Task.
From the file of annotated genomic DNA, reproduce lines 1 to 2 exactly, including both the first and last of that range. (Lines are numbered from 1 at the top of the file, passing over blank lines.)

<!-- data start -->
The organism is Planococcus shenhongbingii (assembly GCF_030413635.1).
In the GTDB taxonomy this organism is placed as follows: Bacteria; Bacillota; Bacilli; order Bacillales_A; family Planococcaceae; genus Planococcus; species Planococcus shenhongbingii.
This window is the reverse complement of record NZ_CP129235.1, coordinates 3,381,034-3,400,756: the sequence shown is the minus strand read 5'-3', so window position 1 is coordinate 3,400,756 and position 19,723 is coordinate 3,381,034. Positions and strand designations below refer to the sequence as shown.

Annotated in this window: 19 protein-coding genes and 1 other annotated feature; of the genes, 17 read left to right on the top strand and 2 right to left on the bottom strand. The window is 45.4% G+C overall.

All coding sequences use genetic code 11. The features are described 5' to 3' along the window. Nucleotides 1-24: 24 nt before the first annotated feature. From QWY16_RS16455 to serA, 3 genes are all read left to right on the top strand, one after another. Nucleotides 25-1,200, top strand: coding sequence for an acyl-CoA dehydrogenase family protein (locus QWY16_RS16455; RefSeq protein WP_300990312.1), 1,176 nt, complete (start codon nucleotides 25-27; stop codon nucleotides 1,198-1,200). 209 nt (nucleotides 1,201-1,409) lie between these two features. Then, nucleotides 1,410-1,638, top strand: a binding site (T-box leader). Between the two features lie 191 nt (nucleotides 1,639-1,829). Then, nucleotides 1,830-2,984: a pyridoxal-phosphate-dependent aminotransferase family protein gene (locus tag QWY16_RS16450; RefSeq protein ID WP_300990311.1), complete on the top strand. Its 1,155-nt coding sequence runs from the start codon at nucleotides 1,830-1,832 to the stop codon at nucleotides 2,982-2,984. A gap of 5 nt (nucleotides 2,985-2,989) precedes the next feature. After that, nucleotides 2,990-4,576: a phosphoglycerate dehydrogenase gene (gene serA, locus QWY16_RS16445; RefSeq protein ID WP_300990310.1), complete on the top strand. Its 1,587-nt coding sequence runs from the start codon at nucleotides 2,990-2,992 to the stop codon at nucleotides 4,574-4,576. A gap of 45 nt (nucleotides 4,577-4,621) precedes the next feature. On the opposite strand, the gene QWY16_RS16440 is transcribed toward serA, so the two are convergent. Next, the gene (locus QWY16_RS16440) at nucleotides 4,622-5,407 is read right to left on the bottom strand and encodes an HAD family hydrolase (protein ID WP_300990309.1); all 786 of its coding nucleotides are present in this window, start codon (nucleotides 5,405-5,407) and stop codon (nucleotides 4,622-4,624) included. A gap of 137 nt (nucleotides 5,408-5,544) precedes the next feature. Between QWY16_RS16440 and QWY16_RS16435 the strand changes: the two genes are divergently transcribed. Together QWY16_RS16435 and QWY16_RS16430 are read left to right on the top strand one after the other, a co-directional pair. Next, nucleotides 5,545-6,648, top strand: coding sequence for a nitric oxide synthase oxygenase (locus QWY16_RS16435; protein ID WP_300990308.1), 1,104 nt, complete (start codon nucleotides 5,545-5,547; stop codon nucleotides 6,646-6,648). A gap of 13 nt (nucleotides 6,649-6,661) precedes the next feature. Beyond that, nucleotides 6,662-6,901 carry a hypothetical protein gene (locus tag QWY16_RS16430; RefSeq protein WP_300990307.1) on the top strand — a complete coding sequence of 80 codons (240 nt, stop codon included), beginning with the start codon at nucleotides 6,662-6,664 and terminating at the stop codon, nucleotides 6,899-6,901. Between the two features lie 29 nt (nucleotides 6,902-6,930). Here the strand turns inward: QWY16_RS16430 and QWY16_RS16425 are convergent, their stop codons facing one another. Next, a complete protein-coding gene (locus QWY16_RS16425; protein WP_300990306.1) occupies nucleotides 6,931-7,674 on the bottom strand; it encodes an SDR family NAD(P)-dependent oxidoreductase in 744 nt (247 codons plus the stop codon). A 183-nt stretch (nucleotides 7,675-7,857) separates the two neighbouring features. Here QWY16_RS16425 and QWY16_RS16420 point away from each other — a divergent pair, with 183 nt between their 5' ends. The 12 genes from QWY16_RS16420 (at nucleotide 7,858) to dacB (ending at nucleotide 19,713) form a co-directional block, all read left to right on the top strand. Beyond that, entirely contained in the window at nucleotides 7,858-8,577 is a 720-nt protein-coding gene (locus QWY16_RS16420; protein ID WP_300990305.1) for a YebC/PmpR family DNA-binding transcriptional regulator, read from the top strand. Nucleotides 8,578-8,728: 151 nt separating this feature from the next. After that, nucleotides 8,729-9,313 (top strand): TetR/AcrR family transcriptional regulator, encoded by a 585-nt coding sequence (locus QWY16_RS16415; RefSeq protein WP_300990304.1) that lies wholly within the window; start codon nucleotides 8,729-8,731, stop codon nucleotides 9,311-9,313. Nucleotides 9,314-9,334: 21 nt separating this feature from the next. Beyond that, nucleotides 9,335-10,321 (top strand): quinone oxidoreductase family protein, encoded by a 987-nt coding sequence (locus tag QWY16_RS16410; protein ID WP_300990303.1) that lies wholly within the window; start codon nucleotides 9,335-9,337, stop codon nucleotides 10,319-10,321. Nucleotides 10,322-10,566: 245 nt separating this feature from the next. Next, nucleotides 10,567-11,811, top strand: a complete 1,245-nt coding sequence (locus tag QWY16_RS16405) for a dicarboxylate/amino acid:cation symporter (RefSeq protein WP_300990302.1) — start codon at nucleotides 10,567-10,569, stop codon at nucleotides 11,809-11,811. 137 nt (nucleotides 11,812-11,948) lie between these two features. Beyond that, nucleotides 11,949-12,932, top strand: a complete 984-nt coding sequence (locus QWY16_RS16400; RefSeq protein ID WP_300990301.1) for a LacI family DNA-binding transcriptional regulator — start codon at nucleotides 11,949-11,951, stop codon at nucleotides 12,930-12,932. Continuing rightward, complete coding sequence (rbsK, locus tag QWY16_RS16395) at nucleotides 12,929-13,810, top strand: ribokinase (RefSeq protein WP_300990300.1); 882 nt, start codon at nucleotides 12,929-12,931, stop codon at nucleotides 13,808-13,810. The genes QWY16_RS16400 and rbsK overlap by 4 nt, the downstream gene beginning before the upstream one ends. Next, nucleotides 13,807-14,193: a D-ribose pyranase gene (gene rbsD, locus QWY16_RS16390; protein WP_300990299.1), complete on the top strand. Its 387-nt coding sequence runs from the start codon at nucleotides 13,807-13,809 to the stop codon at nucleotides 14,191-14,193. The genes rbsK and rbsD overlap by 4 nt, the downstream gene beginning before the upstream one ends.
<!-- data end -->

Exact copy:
The organism is Planococcus shenhongbingii (assembly GCF_030413635.1).
In the GTDB taxonomy this organism is placed as follows: Bacteria; Bacillota; Bacilli; order Bacillales_A; family Planococcaceae; genus Planococcus; species Planococcus shenhongbingii.